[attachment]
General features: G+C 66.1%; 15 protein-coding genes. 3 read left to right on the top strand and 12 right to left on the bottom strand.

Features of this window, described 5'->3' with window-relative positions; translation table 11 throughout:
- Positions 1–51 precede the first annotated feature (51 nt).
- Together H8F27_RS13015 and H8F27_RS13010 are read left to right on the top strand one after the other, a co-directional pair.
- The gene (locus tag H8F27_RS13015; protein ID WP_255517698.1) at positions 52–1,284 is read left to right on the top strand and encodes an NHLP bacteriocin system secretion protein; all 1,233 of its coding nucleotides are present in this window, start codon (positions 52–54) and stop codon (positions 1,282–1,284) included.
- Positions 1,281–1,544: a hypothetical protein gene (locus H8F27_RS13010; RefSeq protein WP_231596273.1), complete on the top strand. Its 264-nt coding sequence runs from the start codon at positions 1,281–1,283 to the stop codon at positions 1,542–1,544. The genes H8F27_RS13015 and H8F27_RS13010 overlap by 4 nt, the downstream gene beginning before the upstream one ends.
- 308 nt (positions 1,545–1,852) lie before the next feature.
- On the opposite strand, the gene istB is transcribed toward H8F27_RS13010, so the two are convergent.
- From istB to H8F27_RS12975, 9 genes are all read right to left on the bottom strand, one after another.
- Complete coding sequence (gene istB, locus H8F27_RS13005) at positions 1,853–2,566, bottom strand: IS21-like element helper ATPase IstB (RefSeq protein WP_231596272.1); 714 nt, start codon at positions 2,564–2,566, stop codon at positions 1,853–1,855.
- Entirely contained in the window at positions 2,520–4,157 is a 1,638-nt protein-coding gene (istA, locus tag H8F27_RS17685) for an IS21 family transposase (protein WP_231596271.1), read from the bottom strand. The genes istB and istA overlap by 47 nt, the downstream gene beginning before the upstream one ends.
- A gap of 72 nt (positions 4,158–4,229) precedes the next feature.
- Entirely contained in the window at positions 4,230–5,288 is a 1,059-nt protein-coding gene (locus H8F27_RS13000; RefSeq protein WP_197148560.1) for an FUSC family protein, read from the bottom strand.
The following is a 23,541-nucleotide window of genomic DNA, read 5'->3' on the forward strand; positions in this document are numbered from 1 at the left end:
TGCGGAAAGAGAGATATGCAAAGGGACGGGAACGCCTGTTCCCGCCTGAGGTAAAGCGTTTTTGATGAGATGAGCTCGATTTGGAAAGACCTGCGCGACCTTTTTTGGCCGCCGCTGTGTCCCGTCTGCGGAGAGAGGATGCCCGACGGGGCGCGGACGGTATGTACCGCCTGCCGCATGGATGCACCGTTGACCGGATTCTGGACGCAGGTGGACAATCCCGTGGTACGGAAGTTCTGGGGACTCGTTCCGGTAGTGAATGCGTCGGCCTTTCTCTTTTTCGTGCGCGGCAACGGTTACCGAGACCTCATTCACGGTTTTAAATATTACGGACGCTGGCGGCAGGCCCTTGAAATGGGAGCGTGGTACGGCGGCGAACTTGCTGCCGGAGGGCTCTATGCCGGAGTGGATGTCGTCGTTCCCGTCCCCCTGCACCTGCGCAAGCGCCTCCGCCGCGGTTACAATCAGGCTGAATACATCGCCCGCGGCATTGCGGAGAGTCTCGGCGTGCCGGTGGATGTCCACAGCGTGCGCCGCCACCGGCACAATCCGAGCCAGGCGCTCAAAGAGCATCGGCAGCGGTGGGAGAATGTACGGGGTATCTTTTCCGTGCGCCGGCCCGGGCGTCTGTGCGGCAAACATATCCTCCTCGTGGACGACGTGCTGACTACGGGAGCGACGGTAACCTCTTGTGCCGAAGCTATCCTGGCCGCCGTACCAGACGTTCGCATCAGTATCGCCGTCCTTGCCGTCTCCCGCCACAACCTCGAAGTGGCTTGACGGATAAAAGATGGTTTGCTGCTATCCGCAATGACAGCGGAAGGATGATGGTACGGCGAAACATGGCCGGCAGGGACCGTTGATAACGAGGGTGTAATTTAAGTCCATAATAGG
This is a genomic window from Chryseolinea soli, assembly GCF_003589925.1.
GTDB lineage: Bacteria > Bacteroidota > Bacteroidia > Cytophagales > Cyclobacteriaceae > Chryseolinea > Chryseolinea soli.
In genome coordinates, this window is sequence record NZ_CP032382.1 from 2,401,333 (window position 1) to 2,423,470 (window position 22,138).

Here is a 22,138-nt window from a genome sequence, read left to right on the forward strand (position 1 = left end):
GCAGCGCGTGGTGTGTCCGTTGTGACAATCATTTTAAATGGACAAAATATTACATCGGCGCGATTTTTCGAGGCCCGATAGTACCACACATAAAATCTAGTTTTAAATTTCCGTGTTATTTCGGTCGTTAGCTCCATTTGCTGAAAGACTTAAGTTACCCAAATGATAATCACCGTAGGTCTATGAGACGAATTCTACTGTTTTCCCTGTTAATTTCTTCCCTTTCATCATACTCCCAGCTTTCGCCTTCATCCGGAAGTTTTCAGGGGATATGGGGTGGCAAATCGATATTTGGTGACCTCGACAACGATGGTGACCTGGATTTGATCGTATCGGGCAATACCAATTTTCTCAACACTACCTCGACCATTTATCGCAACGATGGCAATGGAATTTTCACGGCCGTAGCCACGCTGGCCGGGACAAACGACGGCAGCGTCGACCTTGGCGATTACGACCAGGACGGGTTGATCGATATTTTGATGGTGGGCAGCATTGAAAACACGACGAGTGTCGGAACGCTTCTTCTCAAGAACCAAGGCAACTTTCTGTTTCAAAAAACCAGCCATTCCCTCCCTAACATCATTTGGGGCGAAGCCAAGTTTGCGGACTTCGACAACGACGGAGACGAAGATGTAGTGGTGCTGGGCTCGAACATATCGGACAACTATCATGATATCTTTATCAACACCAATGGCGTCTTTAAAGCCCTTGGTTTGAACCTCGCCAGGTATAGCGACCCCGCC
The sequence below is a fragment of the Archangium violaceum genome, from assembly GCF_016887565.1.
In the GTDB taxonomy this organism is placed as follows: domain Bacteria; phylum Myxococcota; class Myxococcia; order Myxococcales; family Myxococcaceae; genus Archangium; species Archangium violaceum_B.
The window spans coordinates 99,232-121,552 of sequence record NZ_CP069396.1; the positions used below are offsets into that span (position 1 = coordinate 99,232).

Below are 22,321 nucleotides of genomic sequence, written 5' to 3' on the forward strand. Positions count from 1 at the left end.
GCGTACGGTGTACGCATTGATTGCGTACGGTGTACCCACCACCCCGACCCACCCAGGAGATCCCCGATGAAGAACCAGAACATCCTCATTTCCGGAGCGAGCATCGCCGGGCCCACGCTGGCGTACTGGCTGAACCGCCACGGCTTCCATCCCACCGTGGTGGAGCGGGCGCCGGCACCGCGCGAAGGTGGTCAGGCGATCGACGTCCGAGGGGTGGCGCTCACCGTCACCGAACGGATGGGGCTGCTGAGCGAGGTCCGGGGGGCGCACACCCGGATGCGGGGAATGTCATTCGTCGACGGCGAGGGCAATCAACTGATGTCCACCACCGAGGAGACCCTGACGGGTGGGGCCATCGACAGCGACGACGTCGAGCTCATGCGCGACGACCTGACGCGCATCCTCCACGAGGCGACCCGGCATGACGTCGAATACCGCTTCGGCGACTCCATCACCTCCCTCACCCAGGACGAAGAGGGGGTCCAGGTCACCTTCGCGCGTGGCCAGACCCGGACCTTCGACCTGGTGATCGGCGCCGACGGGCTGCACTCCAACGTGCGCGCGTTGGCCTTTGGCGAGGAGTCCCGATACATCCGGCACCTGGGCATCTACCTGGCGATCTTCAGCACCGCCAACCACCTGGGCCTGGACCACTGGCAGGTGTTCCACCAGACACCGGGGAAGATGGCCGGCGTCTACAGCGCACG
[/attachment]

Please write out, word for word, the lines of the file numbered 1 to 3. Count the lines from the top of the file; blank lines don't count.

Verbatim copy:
General features: G+C 66.1%; 15 protein-coding genes. 3 read left to right on the top strand and 12 right to left on the bottom strand.

Features of this window, described 5'->3' with window-relative positions; translation table 11 throughout:
- Positions 1–51 precede the first annotated feature (51 nt).